And as Pulitzer Prize journalists do as a matter of routine, they fact-checked and verified the accounts from their sources. There are scores of referenced notes to back up the accounts. In other words, what is portrayed in I Alone Can Fix It is extremely credible. The authors do not offer their own opinions; they present these accounts often from people with direct knowledge of the situation.

Throughout the book, Trump’s well-documented personality defects are exposed, again not by the authors themselves but by the subjects of their interviews. His ever-frequent demonstrations of victimhood, grievance, oversized ego, narcissism, inability to tell the truth, lack of empathy and revenge supplement the narrative. Trump’s transactional nature is his state of nature. He saw the COVID crisis as more of a threat to his re-election than the public health crisis it truly is. Everything, and I mean everything, was seen through the lens of his political fortunes.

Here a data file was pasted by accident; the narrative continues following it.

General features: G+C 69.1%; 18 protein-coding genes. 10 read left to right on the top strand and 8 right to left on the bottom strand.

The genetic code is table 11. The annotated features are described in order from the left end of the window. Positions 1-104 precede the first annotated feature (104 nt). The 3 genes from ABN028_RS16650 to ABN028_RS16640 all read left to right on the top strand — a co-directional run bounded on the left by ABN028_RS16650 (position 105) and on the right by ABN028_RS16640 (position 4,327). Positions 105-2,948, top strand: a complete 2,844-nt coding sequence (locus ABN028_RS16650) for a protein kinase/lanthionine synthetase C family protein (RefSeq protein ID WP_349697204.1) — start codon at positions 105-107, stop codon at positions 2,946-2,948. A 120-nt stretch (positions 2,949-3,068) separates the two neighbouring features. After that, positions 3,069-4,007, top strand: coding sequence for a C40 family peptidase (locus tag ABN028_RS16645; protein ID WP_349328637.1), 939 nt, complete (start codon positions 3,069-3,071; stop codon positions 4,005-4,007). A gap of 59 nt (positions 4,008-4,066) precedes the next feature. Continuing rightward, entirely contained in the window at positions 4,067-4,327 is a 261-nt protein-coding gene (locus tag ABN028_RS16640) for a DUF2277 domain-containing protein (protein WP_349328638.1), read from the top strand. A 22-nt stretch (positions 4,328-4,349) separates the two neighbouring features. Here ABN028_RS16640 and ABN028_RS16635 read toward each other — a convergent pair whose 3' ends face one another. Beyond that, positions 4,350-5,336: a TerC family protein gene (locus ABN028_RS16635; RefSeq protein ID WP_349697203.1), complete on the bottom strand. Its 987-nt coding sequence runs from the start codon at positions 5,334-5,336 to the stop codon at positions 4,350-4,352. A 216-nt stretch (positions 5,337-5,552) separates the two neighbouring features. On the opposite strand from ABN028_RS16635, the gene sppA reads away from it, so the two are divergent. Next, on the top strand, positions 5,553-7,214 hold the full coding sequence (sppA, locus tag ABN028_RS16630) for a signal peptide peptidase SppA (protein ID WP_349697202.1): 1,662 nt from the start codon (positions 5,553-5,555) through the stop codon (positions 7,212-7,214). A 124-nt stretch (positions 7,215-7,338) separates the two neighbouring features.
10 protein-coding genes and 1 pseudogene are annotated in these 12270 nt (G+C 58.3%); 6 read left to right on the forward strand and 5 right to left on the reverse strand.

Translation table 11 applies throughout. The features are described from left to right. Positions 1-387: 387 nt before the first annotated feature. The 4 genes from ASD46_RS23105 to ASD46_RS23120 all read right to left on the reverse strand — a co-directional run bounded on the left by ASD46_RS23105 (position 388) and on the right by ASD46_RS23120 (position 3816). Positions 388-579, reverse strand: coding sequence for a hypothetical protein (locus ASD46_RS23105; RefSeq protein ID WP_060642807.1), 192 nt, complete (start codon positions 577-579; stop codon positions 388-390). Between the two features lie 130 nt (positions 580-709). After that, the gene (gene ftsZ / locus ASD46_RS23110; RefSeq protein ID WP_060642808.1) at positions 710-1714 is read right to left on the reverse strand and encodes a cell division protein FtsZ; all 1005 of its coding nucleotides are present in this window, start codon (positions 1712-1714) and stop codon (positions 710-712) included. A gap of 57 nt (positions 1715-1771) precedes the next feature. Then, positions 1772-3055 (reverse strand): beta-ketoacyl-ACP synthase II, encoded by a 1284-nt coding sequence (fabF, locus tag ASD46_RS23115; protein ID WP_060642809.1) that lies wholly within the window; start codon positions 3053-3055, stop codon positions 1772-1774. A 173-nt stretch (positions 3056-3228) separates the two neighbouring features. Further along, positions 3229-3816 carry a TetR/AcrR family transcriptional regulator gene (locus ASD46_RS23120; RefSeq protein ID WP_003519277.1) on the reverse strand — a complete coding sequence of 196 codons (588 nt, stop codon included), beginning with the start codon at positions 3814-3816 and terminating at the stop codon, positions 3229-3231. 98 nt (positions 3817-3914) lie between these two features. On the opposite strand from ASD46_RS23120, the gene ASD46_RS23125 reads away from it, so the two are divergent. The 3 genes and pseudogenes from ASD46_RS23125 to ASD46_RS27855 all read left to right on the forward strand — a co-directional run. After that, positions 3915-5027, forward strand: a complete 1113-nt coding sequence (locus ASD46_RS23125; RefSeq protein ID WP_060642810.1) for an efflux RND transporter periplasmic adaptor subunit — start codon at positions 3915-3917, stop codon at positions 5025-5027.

The book highlights Trump’s interactions with his underlings and advisors, such as Chief of Staff Mark Meadows and Chairman of the Joint Chiefs Mark Milley. He had strained relationships with Dr. Deborah Birx, Dr. Anthony Fauci and Alex Azar among others on the pandemic front. They didn’t buy into Trump’s happy talk about the virus magically disappearing. However, the book contains praise for Trump on pushing for the accelerated manufacturing of a vaccine while there were scathing condemnations on everything else related to the president’s handling of the pandemic.

Trump’s relationship with AG William Barr was solid until Barr refused to relent on Trump’s demands to send federal troops to respond to Black Lives Matter protesters. And it worsened when Barr would not pressure certain states to review the results of their elections. Despite a fawning, disgraceful ass-kiss of a resignation letter to Trump, Barr was on the outs.